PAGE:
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Winter Break Thoughts on School

The clear blue sky gives way to a more appropriate grey-colored hue on this cold winter morning.  I was actually hoping for tons and tons of snow, until my wife kicked me and reminded me that we are driving to Colorado in just two days, and to please keep my selfish thoughts to myself until we get there.  I oblige.  My thoughts turn, instead, to other things - this is not hard for me to do - and end up where they usually do.  For anyone working in schools, this is always where our thoughts end up: in our classrooms, offices, hallways, cafeterias, playgrounds.  I received a call yesterday from a teacher, who was supposed to be on winter break, telling me that the lights which are supposed to be illuminating the school at night were apparently not on.  I reminded her that, although it was a dismal day, it was still day.  Those lights do not come on until dark.  She gave an uncomfotable little laugh.  I asked her what she was doing at school and reminded her that she was supposed to be taking time off to rejuvenate.  She said she was doing this - at school.

This is typical of many teachers, of many educators, and although I, myself, don't go in over a holiday break, I find myself constantly thinking of school.  I can't help it, and I share this story today.  Because I can't stop thinking of school...

Walking the hallways one day, I happened upon an unusual thing.  It was after making my usual morning rounds up and down the halls, in and out of classrooms, talking with kids and the occasional teacher if I happened across one on her way to the work room.  Most of the time I will stop in a classroom if I see or hear something cool and exciting going on and I want to be a part of the action.  It is the best way for me to know what's going on with kids and with teachers.  I need to feel connected, and I can't think of a better way to do this than by being out and about for a good portion of each day. 

On this day, I happened upon a classroom where I didn't hear a thing.  Not too unuusal; I mean, the kids were in there, this much I knew for sure, because I had already made a pass on my way to another room and I saw them in there.  And I saw the teacher.  And you could hear a pin drop.  I thought maybe they were taking a test, or someone was dreaming up an answer to a question posed just the moment before and I hadn't heard.  So I moved on, not being one to interrupt in serious moments of thought like what was certainly happening here.  I stopped for another visit on the classroom across the hall, where these kids and their teacher were dancing a Mexican Cumbia.  Very typical in this classroom, these kids were intensely focused on their maestro, as he moved with them through the steps in this dance.  I joined in and everyone laughed at my two left feet.  After breaking for a few hugs and some discussion on the history of the dance in this very important culture at our school, I bade them goodbye and returned to the classroom across the hall.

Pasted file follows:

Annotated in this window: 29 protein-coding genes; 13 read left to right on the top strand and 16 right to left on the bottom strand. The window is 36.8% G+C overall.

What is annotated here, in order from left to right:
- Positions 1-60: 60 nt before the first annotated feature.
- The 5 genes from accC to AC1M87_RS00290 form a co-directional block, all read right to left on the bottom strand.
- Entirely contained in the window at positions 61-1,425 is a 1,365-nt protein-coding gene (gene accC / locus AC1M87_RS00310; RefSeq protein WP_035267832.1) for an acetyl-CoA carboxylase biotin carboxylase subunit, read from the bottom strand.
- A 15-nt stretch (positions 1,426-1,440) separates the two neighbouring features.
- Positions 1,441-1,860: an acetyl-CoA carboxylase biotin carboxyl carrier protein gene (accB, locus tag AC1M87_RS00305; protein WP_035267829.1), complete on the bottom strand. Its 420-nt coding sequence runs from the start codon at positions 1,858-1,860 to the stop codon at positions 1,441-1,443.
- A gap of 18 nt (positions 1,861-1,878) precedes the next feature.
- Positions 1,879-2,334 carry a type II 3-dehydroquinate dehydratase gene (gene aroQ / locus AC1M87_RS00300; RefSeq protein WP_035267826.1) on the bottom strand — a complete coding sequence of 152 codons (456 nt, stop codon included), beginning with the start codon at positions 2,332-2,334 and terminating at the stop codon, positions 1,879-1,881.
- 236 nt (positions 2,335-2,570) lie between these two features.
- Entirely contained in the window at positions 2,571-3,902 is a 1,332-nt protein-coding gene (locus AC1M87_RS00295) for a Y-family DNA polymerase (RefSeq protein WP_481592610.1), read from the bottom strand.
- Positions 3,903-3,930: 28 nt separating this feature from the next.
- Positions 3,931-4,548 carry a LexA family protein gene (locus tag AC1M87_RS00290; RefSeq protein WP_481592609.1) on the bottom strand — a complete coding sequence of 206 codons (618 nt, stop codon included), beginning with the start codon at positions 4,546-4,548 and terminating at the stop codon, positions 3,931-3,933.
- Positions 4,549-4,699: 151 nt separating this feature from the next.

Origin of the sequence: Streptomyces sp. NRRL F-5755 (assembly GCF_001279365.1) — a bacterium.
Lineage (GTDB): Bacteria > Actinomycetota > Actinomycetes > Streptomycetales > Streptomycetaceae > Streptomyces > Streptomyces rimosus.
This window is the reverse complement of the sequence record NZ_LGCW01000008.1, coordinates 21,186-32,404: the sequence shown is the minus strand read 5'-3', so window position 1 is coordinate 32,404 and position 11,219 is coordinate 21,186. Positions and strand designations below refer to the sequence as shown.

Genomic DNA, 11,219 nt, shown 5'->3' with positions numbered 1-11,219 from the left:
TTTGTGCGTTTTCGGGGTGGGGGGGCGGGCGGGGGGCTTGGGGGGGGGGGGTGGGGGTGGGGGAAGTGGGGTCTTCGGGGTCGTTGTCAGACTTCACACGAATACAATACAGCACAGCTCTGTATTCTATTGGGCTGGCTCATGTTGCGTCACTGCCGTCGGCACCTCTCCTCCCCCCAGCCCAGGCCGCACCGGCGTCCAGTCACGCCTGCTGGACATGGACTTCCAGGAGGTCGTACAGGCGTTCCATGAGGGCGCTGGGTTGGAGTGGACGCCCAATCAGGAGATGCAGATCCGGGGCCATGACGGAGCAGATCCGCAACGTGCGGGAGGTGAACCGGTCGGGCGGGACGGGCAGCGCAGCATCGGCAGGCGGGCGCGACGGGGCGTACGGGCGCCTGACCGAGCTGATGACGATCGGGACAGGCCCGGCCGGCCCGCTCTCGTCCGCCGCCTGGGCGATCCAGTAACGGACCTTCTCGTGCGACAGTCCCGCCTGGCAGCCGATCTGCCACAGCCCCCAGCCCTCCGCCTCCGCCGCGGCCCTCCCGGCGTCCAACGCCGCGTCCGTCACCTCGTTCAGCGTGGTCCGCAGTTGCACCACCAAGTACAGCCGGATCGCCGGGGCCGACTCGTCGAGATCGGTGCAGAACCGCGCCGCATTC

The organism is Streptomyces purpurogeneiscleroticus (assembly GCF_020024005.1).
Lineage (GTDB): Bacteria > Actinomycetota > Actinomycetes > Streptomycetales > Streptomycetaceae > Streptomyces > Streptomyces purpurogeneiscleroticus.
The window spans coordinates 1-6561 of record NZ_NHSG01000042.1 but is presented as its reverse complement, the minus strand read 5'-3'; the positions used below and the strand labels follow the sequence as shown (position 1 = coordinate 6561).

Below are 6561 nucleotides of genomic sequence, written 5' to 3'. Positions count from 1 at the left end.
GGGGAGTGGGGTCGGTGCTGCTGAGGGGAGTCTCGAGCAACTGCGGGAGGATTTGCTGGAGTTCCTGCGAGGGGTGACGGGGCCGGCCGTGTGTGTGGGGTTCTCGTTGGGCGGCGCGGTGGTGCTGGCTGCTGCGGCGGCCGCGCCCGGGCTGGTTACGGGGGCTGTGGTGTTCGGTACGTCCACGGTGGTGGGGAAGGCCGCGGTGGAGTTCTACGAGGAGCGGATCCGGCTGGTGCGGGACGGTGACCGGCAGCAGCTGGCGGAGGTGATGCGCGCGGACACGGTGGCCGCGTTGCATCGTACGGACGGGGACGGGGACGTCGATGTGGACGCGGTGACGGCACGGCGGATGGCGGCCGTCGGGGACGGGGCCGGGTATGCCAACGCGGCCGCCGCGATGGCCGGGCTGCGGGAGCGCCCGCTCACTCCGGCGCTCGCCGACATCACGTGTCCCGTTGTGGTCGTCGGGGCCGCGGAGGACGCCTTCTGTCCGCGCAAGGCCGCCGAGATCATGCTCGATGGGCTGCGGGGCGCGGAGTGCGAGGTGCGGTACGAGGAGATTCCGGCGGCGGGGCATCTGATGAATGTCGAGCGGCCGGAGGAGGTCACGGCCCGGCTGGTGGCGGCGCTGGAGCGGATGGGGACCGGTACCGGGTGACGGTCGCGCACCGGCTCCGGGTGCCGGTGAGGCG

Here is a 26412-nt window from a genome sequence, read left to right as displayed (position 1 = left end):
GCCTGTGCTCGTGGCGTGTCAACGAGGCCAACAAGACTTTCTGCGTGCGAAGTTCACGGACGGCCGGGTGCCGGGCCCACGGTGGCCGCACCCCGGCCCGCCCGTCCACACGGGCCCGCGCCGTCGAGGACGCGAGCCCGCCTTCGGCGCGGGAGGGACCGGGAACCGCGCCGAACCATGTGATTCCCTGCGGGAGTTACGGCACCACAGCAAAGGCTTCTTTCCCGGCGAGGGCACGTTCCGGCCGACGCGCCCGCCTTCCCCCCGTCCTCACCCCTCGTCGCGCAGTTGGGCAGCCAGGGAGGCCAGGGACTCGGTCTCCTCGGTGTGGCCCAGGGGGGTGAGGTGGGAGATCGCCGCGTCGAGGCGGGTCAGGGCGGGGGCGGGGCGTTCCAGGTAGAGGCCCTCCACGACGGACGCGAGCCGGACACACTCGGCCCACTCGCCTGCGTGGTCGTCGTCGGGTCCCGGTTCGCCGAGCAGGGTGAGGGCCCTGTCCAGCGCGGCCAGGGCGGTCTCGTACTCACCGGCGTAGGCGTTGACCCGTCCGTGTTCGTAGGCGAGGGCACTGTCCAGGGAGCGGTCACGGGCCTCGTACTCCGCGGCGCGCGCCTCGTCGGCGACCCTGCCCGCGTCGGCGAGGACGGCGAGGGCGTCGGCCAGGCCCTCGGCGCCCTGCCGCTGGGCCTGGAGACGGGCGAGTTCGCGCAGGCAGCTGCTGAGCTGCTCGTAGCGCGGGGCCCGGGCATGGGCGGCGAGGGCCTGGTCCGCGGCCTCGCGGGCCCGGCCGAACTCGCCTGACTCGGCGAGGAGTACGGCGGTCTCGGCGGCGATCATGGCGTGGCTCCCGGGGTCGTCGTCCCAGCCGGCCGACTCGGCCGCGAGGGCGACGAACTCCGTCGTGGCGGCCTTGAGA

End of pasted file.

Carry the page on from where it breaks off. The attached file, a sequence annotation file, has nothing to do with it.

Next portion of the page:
From the moment I stepped out into the hallway, I could hear only sounds wafting from the lively room I had just closed the door on.  My heart broke as I moved into the doorway of the quiet room across the hall and witnessed the students sitting in perfect quiet (minus pencils scribbling) at their desks, their teacher staring out at them from her perch at the front of the room.  Books were open on each child's desk and they were furiously scribbling definitions from the vocabulary section of a basal reader.  I cautiously made my way about the room, attempting to engage the eyes of at least one child.  No one would dare look at me.  The teacher made no attempt to rise from her desk, if only to look over the work of her pupils, ensure that she was checking their understanding (although I cannot answer what it is they are supposed to glean from simple copying)... something.  At least something in the way of engaging these children. 

There are two ways of responding in these situations - the right way, or the way I wanted to respond.  The way I really wanted to respond would have caused serious repercussions for me, in the form of low teacher morale and feelings of inadequate self-worth. This is not something any principal needs when the education of children is at stake.  Everything we do translates back into the classroom.  The way I did respond is undoubtedly the right way. It is not always the easiest, of course, as tough conversations never are, but the results are definitely worth the planning and preparation that go into having them.

As I spoke with that teacher in the privacy of my office later that day, sharing with her the notes from my reflections that day, and asking her direct questions about the teaching practices and techniques I witnessed, some genuine, reflective conversation around pedagogy ended up taking place.  I understood but disagreed with her on some issues, and she with me.  That was okay.  The important thing is that she felt comfortable disagreeing with me, which was why we were able to come to some mutual understandings on my expectations for how things run in this school, while still allowing her the creative liscense she desires as an educator.  She agreed to try some things, and I agreed to be patient and help her along when I noticed her getting stuck in old ways that come from years and years of doing things the same way.  The status quo. 

I, by no means, rule with an iron fist.  I like to think I treat adults like adults, and that I have no need to look over their shoulder all day long.  At the same time, there are certain things I am responsible for, and the bottom lines for me are student achievement and social well-being.  This begins with relationships, but that is the subject of another post... 

Outside, it has started to snow.  Much to my wife's dismay.

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